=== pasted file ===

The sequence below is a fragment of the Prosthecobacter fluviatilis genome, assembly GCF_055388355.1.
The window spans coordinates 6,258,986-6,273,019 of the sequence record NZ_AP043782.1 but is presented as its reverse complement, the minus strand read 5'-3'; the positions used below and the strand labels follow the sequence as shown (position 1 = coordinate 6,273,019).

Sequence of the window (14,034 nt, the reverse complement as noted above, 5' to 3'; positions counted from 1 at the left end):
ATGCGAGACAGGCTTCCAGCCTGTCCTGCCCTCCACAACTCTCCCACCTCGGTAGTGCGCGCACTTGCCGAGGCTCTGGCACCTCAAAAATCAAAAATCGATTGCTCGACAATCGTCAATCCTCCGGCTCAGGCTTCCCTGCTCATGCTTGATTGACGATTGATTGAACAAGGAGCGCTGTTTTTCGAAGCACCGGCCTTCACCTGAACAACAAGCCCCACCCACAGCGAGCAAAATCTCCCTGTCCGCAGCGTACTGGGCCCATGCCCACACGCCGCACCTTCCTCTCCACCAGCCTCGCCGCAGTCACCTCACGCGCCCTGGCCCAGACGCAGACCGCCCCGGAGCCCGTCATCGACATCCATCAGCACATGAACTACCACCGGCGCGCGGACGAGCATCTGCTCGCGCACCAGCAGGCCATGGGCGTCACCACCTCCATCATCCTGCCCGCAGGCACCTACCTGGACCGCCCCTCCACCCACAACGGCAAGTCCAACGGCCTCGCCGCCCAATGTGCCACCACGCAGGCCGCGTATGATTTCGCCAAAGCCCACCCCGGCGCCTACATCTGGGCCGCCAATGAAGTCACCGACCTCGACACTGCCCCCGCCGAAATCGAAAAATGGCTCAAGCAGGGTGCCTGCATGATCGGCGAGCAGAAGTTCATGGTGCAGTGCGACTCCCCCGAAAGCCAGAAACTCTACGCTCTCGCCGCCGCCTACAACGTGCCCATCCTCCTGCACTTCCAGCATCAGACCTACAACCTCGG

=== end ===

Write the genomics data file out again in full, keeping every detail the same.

The sequence below is a fragment of the Prosthecobacter fluviatilis genome, assembly GCF_055388355.1.
The window spans coordinates 6,258,986-6,273,019 of the sequence record NZ_AP043782.1 but is presented as its reverse complement, the minus strand read 5'-3'; the positions used below and the strand labels follow the sequence as shown (position 1 = coordinate 6,273,019).

Sequence of the window (14,034 nt, the reverse complement as noted above, 5' to 3'; positions counted from 1 at the left end):
ATGCGAGACAGGCTTCCAGCCTGTCCTGCCCTCCACAACTCTCCCACCTCGGTAGTGCGCGCACTTGCCGAGGCTCTGGCACCTCAAAAATCAAAAATCGATTGCTCGACAATCGTCAATCCTCCGGCTCAGGCTTCCCTGCTCATGCTTGATTGACGATTGATTGAACAAGGAGCGCTGTTTTTCGAAGCACCGGCCTTCACCTGAACAACAAGCCCCACCCACAGCGAGCAAAATCTCCCTGTCCGCAGCGTACTGGGCCCATGCCCACACGCCGCACCTTCCTCTCCACCAGCCTCGCCGCAGTCACCTCACGCGCCCTGGCCCAGACGCAGACCGCCCCGGAGCCCGTCATCGACATCCATCAGCACATGAACTACCACCGGCGCGCGGACGAGCATCTGCTCGCGCACCAGCAGGCCATGGGCGTCACCACCTCCATCATCCTGCCCGCAGGCACCTACCTGGACCGCCCCTCCACCCACAACGGCAAGTCCAACGGCCTCGCCGCCCAATGTGCCACCACGCAGGCCGCGTATGATTTCGCCAAAGCCCACCCCGGCGCCTACATCTGGGCCGCCAATGAAGTCACCGACCTCGACACTGCCCCCGCCGAAATCGAAAAATGGCTCAAGCAGGGTGCCTGCATGATCGGCGAGCAGAAGTTCATGGTGCAGTGCGACTCCCCCGAAAGCCAGAAACTCTACGCTCTCGCCGCCGCCTACAACGTGCCCATCCTCCTGCACTTCCAGCATCAGACCTACAACCTCGG